The Bobo doll experiment was conducted by Albert Bandura in 1961 and studied patterns of behaviour associated with aggression. Bandura hoped that the experiment would prove that aggression can be explained, at least in part, by social learning theory. The theory of social learning would state that behaviour such as aggression is learned through observing and imitating others. The experiment is important because it sparked many more studies about the effects that viewing violence had on children.
In this experiment three groups of children saw a film which showed the adult attacking an inflatable doll with a stick. The doll was thrown across the room, sat on, punched and kicked. Bandura provided three alternative endings to the film: Group A - Saw only the doll being hit. Group B - Saw the adult being praised and rewarded for hitting the doll. Group C - Saw the adult being punished for hitting the doll. When the children had seen the film, they were given the same doll. Bandura observed their behavior which showed that groups A and B imitated the aggressive behaviour they had witnessed, while group C were less aggressive.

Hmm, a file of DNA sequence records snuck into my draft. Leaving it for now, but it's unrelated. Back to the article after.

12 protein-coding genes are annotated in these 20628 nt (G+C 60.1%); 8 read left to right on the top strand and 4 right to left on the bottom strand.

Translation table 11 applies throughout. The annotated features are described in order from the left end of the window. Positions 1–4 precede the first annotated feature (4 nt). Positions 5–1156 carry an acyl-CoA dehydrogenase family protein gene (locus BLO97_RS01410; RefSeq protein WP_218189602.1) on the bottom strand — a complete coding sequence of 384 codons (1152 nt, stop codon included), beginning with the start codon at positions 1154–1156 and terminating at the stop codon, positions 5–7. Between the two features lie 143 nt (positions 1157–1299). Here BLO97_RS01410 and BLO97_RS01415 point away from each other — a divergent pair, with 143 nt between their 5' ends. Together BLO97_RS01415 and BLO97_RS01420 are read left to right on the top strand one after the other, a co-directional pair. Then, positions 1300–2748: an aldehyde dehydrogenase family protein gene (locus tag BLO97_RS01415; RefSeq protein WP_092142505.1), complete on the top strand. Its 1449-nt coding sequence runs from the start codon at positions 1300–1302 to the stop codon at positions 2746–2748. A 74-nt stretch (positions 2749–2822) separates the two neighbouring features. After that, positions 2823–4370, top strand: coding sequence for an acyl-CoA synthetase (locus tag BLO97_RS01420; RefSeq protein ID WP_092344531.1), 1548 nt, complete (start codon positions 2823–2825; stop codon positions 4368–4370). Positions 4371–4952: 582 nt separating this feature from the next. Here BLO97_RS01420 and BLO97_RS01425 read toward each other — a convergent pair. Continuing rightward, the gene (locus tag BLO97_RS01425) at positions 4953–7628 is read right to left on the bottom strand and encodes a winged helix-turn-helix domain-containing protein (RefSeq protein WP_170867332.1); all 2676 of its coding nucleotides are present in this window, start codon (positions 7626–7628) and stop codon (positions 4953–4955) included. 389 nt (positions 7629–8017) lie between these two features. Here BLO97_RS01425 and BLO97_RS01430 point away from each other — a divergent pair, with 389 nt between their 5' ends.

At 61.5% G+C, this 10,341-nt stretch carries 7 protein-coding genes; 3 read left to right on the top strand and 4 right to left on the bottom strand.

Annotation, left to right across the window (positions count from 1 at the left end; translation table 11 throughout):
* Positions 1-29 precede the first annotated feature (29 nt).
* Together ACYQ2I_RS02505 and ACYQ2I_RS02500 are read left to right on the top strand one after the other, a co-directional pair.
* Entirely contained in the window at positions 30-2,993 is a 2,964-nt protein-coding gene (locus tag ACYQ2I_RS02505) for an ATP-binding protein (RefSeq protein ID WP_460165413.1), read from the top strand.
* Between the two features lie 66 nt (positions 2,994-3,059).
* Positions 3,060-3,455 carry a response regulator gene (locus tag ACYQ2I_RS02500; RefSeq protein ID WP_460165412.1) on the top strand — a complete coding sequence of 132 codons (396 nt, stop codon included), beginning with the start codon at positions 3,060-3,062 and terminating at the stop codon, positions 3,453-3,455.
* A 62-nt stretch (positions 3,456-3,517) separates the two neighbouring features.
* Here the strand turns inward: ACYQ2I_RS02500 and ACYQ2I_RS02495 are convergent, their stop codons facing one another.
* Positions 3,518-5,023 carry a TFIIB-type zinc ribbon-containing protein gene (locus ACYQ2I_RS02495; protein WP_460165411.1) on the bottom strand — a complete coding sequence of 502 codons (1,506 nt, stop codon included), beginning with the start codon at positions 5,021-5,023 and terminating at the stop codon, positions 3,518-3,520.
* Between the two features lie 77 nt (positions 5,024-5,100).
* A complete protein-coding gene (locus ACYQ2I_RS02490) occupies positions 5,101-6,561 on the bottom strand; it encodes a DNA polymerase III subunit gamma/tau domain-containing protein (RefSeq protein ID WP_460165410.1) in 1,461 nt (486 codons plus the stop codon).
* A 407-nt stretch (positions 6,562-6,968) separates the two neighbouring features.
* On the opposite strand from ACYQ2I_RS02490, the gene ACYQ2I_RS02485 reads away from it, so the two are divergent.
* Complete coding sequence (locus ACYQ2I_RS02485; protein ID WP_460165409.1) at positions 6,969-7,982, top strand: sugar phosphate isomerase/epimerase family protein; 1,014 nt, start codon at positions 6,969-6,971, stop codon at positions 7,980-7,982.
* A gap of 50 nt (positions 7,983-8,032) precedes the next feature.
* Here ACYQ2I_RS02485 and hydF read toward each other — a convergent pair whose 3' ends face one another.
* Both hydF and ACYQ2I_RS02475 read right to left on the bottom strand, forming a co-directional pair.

Bandura found that the children exposed to the aggressive model were more likely to act in physically aggressive ways than those who were not exposed to the aggressive model. For those children exposed to the aggressive model, the number of imitative physical aggressions exhibited by the boys was 38.2 and 12.7 for the girls. The results concerning gender differences strongly supported Bandura's prediction that children are more influenced by same-sex models. Boys exhibited more aggression when exposed to aggressive male models than boys exposed to aggressive female models. When exposed to aggressive male models, the number of aggressive instances exhibited by boys averaged 104 compared to 48.4 aggressive instances exhibited by boys exposed to aggressive female models. While the results for the girls shows similar...
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